Career management is as important for a company as it is for an employee. By supporting workers during their pursuit of advancement, organizations enhance their overall performance. To this end, there are many ways in which a career management program can be implemented.
What is Career Management?
Career management is the process of planning an employee’s progress towards a professional goal and then acting on those plans through a variety of methods. There are several entities involved in career management, including the employee, their manager, HR and/or a specialized L&D team or leader, and the organization.
Organizational career management can be defined as all of the activities undertaken by a company to ensure that an employee decides upon, and then follows, their chosen career path. At some point between creating the career path and setting towards it, the employee or organization may even want to change that path in order to fit changing needs of the business or employees’ goals.
Today, career management is more living and breathing than in decades past, due to the speed of technological evolution and business adaption of that tech. But the process is the same – but the process needs to be done more often than before in order to adapt to any changing business goals and ensure employees have the skills needed to. These activities include career pathing and goal setting, as well as many other initiatives, as discussed below.
Why is Career Management Important?
The involvement of the organization in supporting workers’ career goals is recognized as something which benefits both parties. This is despite the fact that the employee might not remain with that organization for their entire career. Companies that provide career management services enjoy higher retention rates, less expensive succession processes, and good employee branding that draws talented employees to apply for positions.
The Role of the Organization in Career Management
Whether planned formally or informally, there are generally a set of functional positions which an employee needs to take as they progress through levels of the company. This pathway serves as a natural lead-in to a career management initiative. With an understanding of how an employee gets from position A to position B, an organization can add various elements to support the development of the worker as they move ahead.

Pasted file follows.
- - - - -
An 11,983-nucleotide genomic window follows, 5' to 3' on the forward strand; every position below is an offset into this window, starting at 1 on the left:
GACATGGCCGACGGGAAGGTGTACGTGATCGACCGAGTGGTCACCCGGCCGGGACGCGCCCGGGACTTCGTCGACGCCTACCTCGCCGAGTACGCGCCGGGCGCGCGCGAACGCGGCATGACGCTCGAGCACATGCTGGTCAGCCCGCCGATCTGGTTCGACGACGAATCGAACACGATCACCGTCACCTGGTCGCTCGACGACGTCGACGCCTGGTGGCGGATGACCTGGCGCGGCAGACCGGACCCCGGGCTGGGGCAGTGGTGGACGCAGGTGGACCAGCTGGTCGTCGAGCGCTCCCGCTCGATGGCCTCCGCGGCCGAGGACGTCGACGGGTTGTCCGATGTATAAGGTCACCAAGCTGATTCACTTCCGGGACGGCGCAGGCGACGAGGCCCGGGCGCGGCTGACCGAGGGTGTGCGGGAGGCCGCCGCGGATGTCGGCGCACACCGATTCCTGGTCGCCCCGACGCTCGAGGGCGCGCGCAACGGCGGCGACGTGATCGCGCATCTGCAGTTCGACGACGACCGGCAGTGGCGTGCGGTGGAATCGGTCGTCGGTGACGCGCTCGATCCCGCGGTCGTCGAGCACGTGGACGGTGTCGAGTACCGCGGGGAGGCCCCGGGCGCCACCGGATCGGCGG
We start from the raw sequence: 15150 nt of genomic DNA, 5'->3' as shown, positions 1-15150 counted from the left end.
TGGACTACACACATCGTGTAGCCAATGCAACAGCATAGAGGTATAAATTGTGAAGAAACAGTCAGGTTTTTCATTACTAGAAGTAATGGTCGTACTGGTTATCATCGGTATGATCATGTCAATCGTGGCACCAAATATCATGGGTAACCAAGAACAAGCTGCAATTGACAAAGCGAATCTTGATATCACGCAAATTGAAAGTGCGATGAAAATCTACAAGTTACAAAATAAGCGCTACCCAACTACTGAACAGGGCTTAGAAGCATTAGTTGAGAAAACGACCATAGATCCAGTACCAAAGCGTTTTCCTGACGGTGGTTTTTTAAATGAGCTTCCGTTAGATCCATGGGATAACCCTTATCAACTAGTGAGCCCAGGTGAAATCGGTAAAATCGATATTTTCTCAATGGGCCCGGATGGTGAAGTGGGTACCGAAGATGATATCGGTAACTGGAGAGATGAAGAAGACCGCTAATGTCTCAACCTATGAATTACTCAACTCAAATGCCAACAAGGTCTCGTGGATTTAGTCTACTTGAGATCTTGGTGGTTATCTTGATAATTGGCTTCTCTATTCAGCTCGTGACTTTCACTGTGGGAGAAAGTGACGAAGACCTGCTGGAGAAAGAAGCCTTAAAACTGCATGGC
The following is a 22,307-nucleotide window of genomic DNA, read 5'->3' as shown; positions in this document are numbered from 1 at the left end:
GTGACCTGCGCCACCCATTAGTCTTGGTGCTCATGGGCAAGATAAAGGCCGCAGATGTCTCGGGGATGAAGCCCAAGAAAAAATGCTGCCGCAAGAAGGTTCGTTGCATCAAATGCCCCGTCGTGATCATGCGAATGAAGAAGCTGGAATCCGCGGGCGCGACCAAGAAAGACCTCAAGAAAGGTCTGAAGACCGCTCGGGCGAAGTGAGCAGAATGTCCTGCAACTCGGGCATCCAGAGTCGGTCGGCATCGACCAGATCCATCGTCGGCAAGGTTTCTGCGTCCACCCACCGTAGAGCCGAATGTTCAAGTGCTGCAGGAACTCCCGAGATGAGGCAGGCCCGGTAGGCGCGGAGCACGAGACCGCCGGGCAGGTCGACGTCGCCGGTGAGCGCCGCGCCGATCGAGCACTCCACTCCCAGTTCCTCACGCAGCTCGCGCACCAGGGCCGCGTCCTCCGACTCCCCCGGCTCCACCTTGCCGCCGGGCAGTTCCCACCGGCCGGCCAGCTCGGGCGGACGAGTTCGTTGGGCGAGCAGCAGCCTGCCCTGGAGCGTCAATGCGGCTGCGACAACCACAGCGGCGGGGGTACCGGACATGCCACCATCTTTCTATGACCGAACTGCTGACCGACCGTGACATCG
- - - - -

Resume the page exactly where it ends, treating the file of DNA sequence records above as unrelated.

Activities and Resources
Companies should also be part of encouraging workers to manage their careers and make sure to record their progress. To start employees on the road to career management, and to keep them on track, organizations can initiate:
- Informational programs – during the onboarding process, and whenever new L&D and/or company positions become available, the HR department should publicize career management opportunities and provide related resources such as career workshops, explanatory literature, and success stories
- HR functions – implementation of assessment centers, career counseling activities, and performance appraisal systems will form a comprehensive career management system that tracks employees’ progress in an organized manner
Learning and Development
Employees can be enrolled in learning and development programs in order to build the skills required to advance in the organization. This includes managerial training, technical knowledge, and soft skills. It is also possible to fund external educational programs for advanced technology-based skills, university degrees, and professional certifications. Furthermore, coaches are an excellent resource for teaching workers the skills that are best acquired through close observation and advising.
In addition, many organizations already have an outstanding source of internal expertise in the form of mentors. By pairing employees who intend to reach a certain position with those who have already achieved it, companies can provide workers with precisely the knowledge that they require to follow their chosen career path.
Once any skill is acquired, it is essential to ‘use it or lose it’. Otherwise, the forgetting curve comes into effect. To avoid the waste of L&D resources, and to give employees the sense of progress, companies should provide numerous opportunities to apply their skills:
Internal Job Openings
This is the optimal way to apply skills and the most concrete means to enable the progress of an employee’s career path. However, only about 20% of hires are sourced internally.
If the next step up the hierarchy is not available, companies can still look for opportunities wherein the employee takes another position at the same hierarchical level. This can keep workers engaged and provide cross-functional training.
Dual Ladder Mobility
“Dual ladder” means a pathway that is parallel to a management track in terms of benefits but without managerial responsibilities. This is a valuable option for companies that have a flat hierarchy and/or many technology-oriented positions.
Informal, Temporary, and, Seconded Roles
Employees can be encouraged to take on senior responsibilities in addition to their regular tasks and for a limited time. In addition, workers can be ‘seconded’, meaning that they are temporarily relocated to a different part of the organization, or even to a partner company.
GrowthSpace as a Career Management Asset
Nurturing employees so that they can move up in a company relies on many factors, especially skills. Don’t let the challenge of coordinating L&D programs with the career goals of numerous employees, particularly in a large organization, be a barrier to advancement. GrowthSpace’s L&D platform connects employees with exceptional trainers, coaches, and experts from around the world through a technology that ensures an optimal match.